Helon Habila is a Professor of Creative Writing at George Mason University, Virginia and the author of four novels: Waiting for an Angel, Measuring Time, and Oil on Water. In this interview, he talks about his latest novel, Travellers, the One Read Book of the Month for June.
One Read: How do you feel about Travellers as the first One Read Book of the Month?
Helon Habila: I think it is a bold and innovative way of promoting Nigerian and African writing. We need such initiatives and I am pleased my book is first in the series, the canary in the mine, as it were. From what I can tell so far, the response from readers has been great
Do you have a favourite character in Travellers, and if so, who?
I can’t say I have any particular favourite character. I like them all. I’ve lived with them in my head for a long time and I feel I know them so intimately, their motivations and predilection, it makes it hard to have a favourite
What message are you trying to pass across with this novel?
I don’t believe in “messages” as such. Every reader will take away what they want to take away from the book, and that will ultimately be my message to them. But, if there is a message at all, it will be about empathy, the need for us to see the other as a human being, not just a statistic or a nuisance.
How has Travellers been received by readers so far?
So far so good. The reviews have been good. Unfortunately I haven’t been able to travel to festivals and readings because of the pandemic, and so I wasn’t able to get that instant or live feedback. But I hear good things from people who have read the book and understood what I was trying to do. This book is a bit different from my other books, not just in its foreign setting, but also in form and style.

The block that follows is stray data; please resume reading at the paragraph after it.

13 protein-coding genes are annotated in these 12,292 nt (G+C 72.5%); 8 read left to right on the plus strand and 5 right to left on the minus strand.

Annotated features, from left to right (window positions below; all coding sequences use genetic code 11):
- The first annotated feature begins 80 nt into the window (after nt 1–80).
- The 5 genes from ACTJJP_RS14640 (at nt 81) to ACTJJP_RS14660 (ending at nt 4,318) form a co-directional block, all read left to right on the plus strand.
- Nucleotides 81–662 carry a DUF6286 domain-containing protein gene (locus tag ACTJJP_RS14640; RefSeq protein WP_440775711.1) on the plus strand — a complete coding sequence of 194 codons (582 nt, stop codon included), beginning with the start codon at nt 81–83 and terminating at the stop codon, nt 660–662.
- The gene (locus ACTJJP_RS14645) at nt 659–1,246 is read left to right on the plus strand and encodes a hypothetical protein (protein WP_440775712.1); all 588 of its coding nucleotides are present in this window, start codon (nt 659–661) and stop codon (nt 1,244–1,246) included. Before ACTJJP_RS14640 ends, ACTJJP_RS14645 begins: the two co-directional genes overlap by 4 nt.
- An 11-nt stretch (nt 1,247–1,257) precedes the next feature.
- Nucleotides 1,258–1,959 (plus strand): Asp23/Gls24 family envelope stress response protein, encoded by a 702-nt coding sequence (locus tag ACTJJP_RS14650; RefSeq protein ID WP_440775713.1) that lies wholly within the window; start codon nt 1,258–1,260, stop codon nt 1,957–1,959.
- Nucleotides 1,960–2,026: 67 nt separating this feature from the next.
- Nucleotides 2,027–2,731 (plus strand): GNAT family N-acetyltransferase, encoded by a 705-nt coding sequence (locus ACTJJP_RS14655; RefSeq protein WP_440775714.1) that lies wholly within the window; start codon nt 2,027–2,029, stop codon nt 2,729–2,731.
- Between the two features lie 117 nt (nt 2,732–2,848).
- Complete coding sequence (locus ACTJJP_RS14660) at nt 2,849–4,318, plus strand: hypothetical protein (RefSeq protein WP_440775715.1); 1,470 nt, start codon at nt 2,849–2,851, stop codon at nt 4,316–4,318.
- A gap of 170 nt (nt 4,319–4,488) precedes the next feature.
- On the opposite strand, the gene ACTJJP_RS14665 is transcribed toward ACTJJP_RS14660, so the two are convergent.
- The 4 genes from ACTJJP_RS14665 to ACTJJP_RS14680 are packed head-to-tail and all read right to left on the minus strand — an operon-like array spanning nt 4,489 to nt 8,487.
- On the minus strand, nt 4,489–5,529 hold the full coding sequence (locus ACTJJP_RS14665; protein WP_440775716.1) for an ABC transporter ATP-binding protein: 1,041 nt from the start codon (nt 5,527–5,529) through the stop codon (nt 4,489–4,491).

Who do you write for?
I can’t say this is who I write for. One doesn’t write for just one set of people. I write for whoever enjoys good writing, whoever cares about what my stories focus on. As an author you just write the best way you can and hope for the best.
What makes a good story?
A good story humanises us. A good story leaves us with an enlarged view of the world, it takes us out of our comfort zones, away from our preconceived notions and beliefs, and pushes us to a place where we are uncomfortable, and in the end we are happy we took that journey with the author and with the characters.
What is your writing day like?
I write when I can, or when I am inspired to write. I don’t have a fixed time or place for writing. I just know that my mind is sharper in the mornings, but I am often too lazy to wake up early to write. So, it is complicated.
Any thoughts on the challenge for writers in the new COVID-19 reality?
Things will never be the same again. The biggest change, I think, is in the interaction between author and audience. After being alone for years trying to write a book, most authors are happy to go to festivals and meet their audience face to face. Covid has changed all that. I think somehow this will affect the way we tell stories, and how we read stories, but, it is too early to tell.
What do you think is the role of the creative in Africa today?
The same as the role of the creative anywhere: to be the best we can be. To tell truth to power. To resist whatever seeks to limit us as human beings. To push the envelope, to be an agent for change.
What do you hope One Read readers take away from Travellers?
I hope the reader enjoys the story, first and foremost. It is not a sermon, it is a story and stories should entertain. After that, I hope I was able to make them see others as they see themselves: just people trying to make it through this life with as little pain as possible.
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Travellers is available at the Ouida Bookstore.